The 8 Mistakes Every Person With Social Anxiety Makes

Social anxiety can cause you to make mistakes in your life.

 Getty / Martin Dimitrov

Do you feel like your anxiety causes you to make social mistakes? It could actually be that your social anxiety continues partially because of some mistakes that you keep making. These types of mistakes are patterns of behavior that keep your anxiety going rather than helping you to overcome it. The top 8 mistakes you might be making are listed below.

Trying to Control Your Anxiety

"If only I can hold this pen tightly enough they won't see my hand shaking."

Sound familiar? Or maybe it was your spoon. Or maybe your hands that you held behind your back so nobody could see them shaking. Right now, stop trying to control your anxiety. Stop seeing it as a monster always lurking behind the next corner. The more you fight against it, the more you feed it.

Your physical symptoms of anxiety are made worse by trying to control them. This is the basic principle of mindfulness and acceptance and commitment therapy. It's the same as trying to win tug-of-war by pulling harder. You don't have to keep pulling; why not just drop the rope and walk away?

Believing You Have to Be Perfect

There is some contention that the basic premise of cognitive-behavioral therapy (CBT) is flawed. During CBT, you examine your thoughts and try to point out the ones that are not rational. "Nobody will notice the mistakes you make." "Everyone surely likes you more than you think."

While it is true that if you live with SAD you probably magnify the negative in every situation, at the same time, you have to eventually stop and think, "But so what?" "So what if people notice my mistakes?" "So what if nobody likes me." "So what if I am not perfect?" Because there will be some people who don't like you, particularly if you are being true to yourself, your values, and your beliefs.

Your job isn't so much to make sure that everyone isn't thinking badly of you, but that you've aligned your behavior with what you think is important in life, and the opinions of others don't determine your value or worth. After all, what is so bad about not being perfect? Focus on progress, not perfection.

Not Taking Chances

When you get to the end of your life, will you look back and be proud of the risks you took? Or will you wish that you had taken more chances despite your social anxiety? While the disorder can function like a prison, social anxiety tends to decrease with age. Hopefully, as you get older, you will be able to relax a bit and be not be so afraid of challenging yourself.

Believing It Is Only You

People with social anxiety tend to isolate themselves. You probably don't have the experience of talking about your fears with others and learning how you are not alone. If you find yourself in this situation, try joining an online forum devoted to those with social anxiety, so that you can see many others share your concerns. You could even join a Facebook support group (this one has over 30,000 members).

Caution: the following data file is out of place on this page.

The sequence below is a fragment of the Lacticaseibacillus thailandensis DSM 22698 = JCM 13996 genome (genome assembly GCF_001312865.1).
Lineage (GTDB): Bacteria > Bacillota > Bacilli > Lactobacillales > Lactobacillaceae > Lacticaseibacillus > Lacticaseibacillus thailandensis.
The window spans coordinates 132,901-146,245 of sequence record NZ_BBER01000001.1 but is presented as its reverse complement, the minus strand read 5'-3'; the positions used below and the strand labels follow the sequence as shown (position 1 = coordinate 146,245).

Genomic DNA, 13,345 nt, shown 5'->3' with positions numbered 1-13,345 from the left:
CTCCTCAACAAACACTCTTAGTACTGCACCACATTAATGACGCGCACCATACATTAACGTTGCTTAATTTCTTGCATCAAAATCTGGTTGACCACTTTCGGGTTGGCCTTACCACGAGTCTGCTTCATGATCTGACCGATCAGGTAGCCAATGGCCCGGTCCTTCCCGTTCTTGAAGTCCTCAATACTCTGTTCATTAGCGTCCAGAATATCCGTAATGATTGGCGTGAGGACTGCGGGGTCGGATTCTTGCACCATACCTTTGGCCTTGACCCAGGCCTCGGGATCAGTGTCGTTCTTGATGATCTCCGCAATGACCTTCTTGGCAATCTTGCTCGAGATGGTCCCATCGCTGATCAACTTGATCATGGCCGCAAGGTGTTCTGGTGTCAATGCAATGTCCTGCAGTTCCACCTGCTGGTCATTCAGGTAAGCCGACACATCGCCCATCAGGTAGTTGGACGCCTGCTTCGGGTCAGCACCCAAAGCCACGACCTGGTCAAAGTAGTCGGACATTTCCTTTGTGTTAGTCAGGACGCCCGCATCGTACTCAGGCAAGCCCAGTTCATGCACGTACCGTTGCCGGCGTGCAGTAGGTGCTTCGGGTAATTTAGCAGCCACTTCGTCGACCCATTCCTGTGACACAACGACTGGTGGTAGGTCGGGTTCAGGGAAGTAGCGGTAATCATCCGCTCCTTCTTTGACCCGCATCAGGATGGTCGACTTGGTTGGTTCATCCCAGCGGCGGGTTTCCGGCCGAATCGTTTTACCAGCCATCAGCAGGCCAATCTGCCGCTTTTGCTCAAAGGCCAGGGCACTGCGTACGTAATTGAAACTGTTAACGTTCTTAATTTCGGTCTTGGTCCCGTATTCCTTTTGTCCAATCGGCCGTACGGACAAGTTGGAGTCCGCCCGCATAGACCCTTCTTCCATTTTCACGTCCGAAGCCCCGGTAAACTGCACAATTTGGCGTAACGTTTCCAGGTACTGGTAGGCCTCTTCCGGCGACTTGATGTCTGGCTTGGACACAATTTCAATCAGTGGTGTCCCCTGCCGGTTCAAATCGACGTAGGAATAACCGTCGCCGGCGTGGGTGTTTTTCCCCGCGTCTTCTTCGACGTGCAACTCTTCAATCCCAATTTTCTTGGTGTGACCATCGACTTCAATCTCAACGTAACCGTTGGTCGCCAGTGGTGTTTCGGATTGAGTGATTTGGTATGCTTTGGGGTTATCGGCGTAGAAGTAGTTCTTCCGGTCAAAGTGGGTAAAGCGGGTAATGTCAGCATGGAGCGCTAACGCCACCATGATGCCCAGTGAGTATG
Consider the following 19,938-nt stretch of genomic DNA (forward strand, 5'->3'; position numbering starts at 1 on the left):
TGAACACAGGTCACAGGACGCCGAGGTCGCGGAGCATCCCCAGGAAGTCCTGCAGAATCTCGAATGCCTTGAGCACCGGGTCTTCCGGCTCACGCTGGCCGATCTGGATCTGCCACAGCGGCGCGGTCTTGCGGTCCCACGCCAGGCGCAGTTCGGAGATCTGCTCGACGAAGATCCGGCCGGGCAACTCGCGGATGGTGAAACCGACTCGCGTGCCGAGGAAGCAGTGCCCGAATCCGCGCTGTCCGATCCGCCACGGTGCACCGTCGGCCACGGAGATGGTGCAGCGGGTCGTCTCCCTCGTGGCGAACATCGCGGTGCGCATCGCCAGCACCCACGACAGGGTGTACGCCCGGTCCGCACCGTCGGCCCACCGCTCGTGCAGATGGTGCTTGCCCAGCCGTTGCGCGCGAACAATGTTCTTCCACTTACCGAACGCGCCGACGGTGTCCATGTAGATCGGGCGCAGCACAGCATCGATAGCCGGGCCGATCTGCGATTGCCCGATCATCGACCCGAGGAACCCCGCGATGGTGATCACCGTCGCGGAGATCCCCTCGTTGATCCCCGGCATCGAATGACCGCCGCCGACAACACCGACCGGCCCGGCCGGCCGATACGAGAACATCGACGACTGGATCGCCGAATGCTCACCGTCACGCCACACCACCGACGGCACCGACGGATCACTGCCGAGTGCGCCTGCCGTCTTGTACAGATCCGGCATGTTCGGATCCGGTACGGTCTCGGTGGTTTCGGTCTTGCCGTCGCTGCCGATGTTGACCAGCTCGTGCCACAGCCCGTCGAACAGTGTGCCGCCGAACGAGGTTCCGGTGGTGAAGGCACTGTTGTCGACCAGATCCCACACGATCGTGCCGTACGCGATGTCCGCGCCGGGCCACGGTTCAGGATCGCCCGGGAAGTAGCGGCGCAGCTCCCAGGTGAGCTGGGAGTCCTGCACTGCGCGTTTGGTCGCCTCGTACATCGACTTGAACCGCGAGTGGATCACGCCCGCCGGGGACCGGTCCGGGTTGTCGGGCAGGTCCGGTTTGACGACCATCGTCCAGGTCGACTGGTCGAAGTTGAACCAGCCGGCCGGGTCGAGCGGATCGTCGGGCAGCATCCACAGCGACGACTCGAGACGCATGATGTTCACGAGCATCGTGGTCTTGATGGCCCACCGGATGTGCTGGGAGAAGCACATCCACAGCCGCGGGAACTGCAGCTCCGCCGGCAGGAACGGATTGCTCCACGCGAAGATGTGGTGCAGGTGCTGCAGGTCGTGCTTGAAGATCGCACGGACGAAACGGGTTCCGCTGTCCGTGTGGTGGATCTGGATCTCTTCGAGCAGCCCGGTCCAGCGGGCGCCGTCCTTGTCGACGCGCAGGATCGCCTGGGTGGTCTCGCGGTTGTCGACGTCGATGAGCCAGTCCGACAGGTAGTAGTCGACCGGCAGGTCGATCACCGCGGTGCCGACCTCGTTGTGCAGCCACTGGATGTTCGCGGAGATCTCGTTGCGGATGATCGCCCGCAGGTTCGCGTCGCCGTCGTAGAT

Not Seeking Help

While it is understandable that many with social anxiety do not seek help given the nature of the disorder, failing to obtain treatment can mean a lifetime of lost chances. Give yourself the gift of trying all you can before admitting defeat. Find a service provider and make contact in whatever way you can.

Believing Social Anxiety is a Personality Trait

Introversion and shyness are common temperamental dispositions, whereas social anxiety is a dysregulation of your emotions. You do not have to live with your social anxiety any more than a person with diabetes must live with poor blood sugar regulation without using insulin. Effective treatments exist for SAD that can help your situation to bring out your true personality that has been hidden.

Not Being Mindful of Self-Talk

You might think it does not matter what you say to yourself (either in your head or out loud when others are not around) because nobody is listening but you. Think again! The words you use to talk to yourself are powerful. You can train yourself to be less anxious or more anxious simply through your self-talk. Don't be a contributor to your anxiety disorder.

Not Developing Social Skills

If you've hidden yourself away for years out of fear of social contact, chances are you may have missed out on the development of some critical social skills. This can be especially true for teenagers who develop social anxiety disorder. It is never too late to learn. Make a point of giving yourself the advantage of well-rounded social skills. But still, remember that it's not your job to make people like you—rather, it's your job to be yourself.

A Word From Verywell

Are you feeling a bit like you've been stuck for a while? If so, you might be making one or more of the above eight mistakes. Realizing your behavior patterns is the first step toward overcoming social anxiety. However, if you are living with severe social anxiety, its best to make an appointment with your doctor to discuss your concerns.

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